- Style: Russian Imperial Stout
- ABV: 9.10%
- Season: Winter
- Ease to locate: Easy to find in Chicagoland liquor and grocery stores. They are currently carried in IL, IN, OH, NY, & MN.
- Color: Solid black brown with no light shine through
- Head: One & half fingers that dissipated quickly. Light lacing
- Aroma: Dark chocolate, coffee & roasted malts. A bit sweet.
- Mouthfeel: Moderately lush & a bit chewy
- Finish: Medium & bitter, but softened as the beer warmed
- Food friendly: Not so much. Imperial Stouts are heavy & hearty. Makes a fine desert all on it's own, but try it with a slice of pound cake or strawberry shortcake.
- When I think of Russians, I think of the TV shows and movies of my youth. Back then, the go-to bad guy usually had a thick Serbian accent and a yen for crystal clear, but lethal vodka. Except for Pavel Chekhov. Even as a kid watching reruns, I could tell that Chekhov would have been flat under a table after one night of carousing with Kirk & crew. Sort of like The Hangover in space. Instead of the tiger and baby, you'd get a sehlat and a slew of Tribbles. Honestly, I think I could successfully pitch that idea to Warner Bros right now. Look for it next summer!
Now picture this with Kirk and McCoy holding pints of Stout and Spock missing a front tooth Yep, Hollywood gold
Today we have a new TV show staring Felicity herself (Keri Russell for the uninitiated of the Ben or Noel saga of the late 90's) as one half of a sleeper cell Russian spy couple. Although the show is set in the 1980s, I could easily see Keri and hubby knocking a beer back after coming home from a long night of undermining the Regan administration and resisting the corrupt American lifestyle of Pac Man and Aqua Net (they might have been right about the Aqua Net. Some days I can still taste it in my mouth when the breeze blows from the West.) And do you think that they would be drinking bottles of Bud or Coors? No way, comrade. It would have been Russian Imperial Stouts or nothing for these protectors of the Motherland.
Russian Imperial Stouts are actually British in origin, brewed in the 18th century by a brewery in England for export to Catherine The Great's court. They are generally high in ABV with most hovering around 9% to 11% ABV (Samuel Smith's Imperial Stout is only 7% while Three Floyd's legendary Dark Lord clocks in at a whooping 15%.) The hop profile differs from Stout to Stout, but most fall into the mild category. Known for their huge chocolate and almost burnt malt flavor profiles, these are not beers for the meek and mild. These are brews that are constructed to keep you warm on a frigid Moscow (or Chicago, for that matter) night.
|Like a nuclear summit, everything starts off very promising|
My Two Brother's Brewery Northwind Imperial Stout poured a dark brownish black color. This was a solid beer, with no traces of lightness to it when held to a light bulb. A thick 1 & 1/2 finger head rose, tan and creamy. The lacing started off strong with medium sized bits clinging to the glass. I was disappointed when the head quickly settled to a bare film covering the drink and the lacing disappeared completely. The beer smelled wonderful, however. Strong dark chocolate, substantial roasted coffee and sweet caramel malt scents wafted from the foam. The taste eventually followed suit. I say eventually, because this was the type of beer that benefited from a bit of a warm up. I initially drank the beer too cold and the taste suffered because of it (I found it hot from the alcohol and the burnt coffee & malt were unpleasantly bitter.) I then let the stout warm for about 20 minutes and the taste improved dramatically (lesson learned. Patience, Grasshopper.) I could taste dark bitterly sweet chocolate and black coffee. The caramel sweetness of the malts balanced the harshness that I found so off putting at first. The hot booze note mellowed as well, but it softened too much in my opinion. Imperial Stouts should have a sort of heat from the alcohol that warms you from the inside out. There were also notes of dates and maybe a tinge of smoke. There was no hop notes as far as I could tell. The mouthfeel was moderate with a nice lush feeling coating your tongue. There was a chewiness to it that I enjoyed. It wasn't the thickest or most decadent Imperial Stout that I've tasted, but the mouthfeel and good carbonation certainly made it an easy to drink beer. The finish was medium with a bit of the alcohol coming in on the very end.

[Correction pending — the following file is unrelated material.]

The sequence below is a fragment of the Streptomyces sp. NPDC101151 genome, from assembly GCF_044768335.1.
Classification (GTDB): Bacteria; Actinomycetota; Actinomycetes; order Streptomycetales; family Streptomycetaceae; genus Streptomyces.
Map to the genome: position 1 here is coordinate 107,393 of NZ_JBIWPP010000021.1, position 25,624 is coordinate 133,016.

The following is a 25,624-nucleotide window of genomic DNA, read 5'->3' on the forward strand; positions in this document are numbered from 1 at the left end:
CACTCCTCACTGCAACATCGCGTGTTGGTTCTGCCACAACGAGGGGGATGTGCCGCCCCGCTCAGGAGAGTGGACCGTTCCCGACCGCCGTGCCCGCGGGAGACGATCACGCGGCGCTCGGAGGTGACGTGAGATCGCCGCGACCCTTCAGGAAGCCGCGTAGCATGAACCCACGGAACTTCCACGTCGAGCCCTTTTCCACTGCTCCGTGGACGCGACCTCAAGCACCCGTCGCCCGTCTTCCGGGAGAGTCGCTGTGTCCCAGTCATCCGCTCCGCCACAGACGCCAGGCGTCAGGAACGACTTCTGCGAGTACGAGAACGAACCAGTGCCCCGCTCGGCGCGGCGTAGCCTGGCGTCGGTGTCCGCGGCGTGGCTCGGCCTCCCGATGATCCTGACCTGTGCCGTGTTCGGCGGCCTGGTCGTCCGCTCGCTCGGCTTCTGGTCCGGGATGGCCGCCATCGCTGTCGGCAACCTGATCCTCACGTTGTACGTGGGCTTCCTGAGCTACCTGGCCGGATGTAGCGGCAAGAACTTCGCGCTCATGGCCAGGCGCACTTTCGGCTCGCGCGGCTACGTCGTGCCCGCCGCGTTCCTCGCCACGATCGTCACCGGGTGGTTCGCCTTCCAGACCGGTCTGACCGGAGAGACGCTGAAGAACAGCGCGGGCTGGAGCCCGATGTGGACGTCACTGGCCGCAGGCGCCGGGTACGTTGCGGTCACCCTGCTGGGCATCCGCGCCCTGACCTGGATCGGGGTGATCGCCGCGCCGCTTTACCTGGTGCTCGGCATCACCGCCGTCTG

|All that foam and yet, Nyet|
Northwind Imperial Stout isn't the sort of beer that you'd want to serve with dinner. Most Imperial Stouts are difficult to pair with food because their inherit sweet and boozy qualities. However, pour a pint alongside a simple pound cake or homemade strawberry shortcake, piled high with fresh whipped cream (which is less sweet & dense than Cool Whip) and you've got yourself a satisfying desert. The Cold War is over and the era of making the good citizens of the former Soviet Union the all encompassing symbol of evil has past. Because, Russian and American alike, we all now know exactly who the real enemy are. Reality show contestants.